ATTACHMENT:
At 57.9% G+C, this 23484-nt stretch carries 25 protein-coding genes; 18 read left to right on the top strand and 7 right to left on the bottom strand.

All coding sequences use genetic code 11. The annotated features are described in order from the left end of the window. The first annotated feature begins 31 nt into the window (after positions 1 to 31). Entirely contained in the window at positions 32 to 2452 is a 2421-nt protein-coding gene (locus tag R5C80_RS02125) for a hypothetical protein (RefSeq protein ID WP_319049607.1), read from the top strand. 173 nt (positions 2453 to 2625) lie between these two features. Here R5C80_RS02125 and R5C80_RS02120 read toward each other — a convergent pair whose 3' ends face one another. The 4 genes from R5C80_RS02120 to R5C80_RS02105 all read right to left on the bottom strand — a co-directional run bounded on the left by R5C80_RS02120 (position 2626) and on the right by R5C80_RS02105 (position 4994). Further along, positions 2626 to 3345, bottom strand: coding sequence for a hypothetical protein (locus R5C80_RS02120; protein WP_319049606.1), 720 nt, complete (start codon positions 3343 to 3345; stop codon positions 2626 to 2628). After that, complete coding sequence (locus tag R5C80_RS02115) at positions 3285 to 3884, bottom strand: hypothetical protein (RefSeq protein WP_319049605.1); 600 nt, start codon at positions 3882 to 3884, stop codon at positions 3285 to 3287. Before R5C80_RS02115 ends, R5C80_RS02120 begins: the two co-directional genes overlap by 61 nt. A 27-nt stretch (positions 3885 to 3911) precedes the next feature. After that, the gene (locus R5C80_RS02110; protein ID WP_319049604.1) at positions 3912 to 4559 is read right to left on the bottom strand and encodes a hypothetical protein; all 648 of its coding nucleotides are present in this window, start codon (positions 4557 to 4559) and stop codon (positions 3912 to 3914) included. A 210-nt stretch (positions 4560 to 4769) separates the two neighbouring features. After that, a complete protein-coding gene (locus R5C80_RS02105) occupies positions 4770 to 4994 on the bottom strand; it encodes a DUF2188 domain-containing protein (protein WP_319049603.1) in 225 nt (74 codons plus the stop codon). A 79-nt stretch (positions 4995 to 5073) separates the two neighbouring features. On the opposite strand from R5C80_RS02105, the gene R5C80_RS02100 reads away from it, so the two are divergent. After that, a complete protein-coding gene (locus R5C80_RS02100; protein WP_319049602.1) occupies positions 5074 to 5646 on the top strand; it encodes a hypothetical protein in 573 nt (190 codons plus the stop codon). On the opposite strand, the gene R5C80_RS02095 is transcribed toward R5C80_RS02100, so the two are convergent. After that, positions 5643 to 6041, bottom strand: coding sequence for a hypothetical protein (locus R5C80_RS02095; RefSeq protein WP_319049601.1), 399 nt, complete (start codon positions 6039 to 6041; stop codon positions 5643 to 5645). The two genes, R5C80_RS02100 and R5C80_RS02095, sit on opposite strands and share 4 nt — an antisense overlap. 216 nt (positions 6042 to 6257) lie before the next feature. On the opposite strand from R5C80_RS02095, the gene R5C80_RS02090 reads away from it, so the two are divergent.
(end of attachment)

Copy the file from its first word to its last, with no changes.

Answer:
At 57.9% G+C, this 23484-nt stretch carries 25 protein-coding genes; 18 read left to right on the top strand and 7 right to left on the bottom strand.

All coding sequences use genetic code 11. The annotated features are described in order from the left end of the window. The first annotated feature begins 31 nt into the window (after positions 1 to 31). Entirely contained in the window at positions 32 to 2452 is a 2421-nt protein-coding gene (locus tag R5C80_RS02125) for a hypothetical protein (RefSeq protein ID WP_319049607.1), read from the top strand. 173 nt (positions 2453 to 2625) lie between these two features. Here R5C80_RS02125 and R5C80_RS02120 read toward each other — a convergent pair whose 3' ends face one another. The 4 genes from R5C80_RS02120 to R5C80_RS02105 all read right to left on the bottom strand — a co-directional run bounded on the left by R5C80_RS02120 (position 2626) and on the right by R5C80_RS02105 (position 4994). Further along, positions 2626 to 3345, bottom strand: coding sequence for a hypothetical protein (locus R5C80_RS02120; protein WP_319049606.1), 720 nt, complete (start codon positions 3343 to 3345; stop codon positions 2626 to 2628). After that, complete coding sequence (locus tag R5C80_RS02115) at positions 3285 to 3884, bottom strand: hypothetical protein (RefSeq protein WP_319049605.1); 600 nt, start codon at positions 3882 to 3884, stop codon at positions 3285 to 3287. Before R5C80_RS02115 ends, R5C80_RS02120 begins: the two co-directional genes overlap by 61 nt. A 27-nt stretch (positions 3885 to 3911) precedes the next feature. After that, the gene (locus R5C80_RS02110; protein ID WP_319049604.1) at positions 3912 to 4559 is read right to left on the bottom strand and encodes a hypothetical protein; all 648 of its coding nucleotides are present in this window, start codon (positions 4557 to 4559) and stop codon (positions 3912 to 3914) included. A 210-nt stretch (positions 4560 to 4769) separates the two neighbouring features. After that, a complete protein-coding gene (locus R5C80_RS02105) occupies positions 4770 to 4994 on the bottom strand; it encodes a DUF2188 domain-containing protein (protein WP_319049603.1) in 225 nt (74 codons plus the stop codon). A 79-nt stretch (positions 4995 to 5073) separates the two neighbouring features. On the opposite strand from R5C80_RS02105, the gene R5C80_RS02100 reads away from it, so the two are divergent. After that, a complete protein-coding gene (locus R5C80_RS02100; protein WP_319049602.1) occupies positions 5074 to 5646 on the top strand; it encodes a hypothetical protein in 573 nt (190 codons plus the stop codon). On the opposite strand, the gene R5C80_RS02095 is transcribed toward R5C80_RS02100, so the two are convergent. After that, positions 5643 to 6041, bottom strand: coding sequence for a hypothetical protein (locus R5C80_RS02095; RefSeq protein WP_319049601.1), 399 nt, complete (start codon positions 6039 to 6041; stop codon positions 5643 to 5645). The two genes, R5C80_RS02100 and R5C80_RS02095, sit on opposite strands and share 4 nt — an antisense overlap. 216 nt (positions 6042 to 6257) lie before the next feature. On the opposite strand from R5C80_RS02095, the gene R5C80_RS02090 reads away from it, so the two are divergent.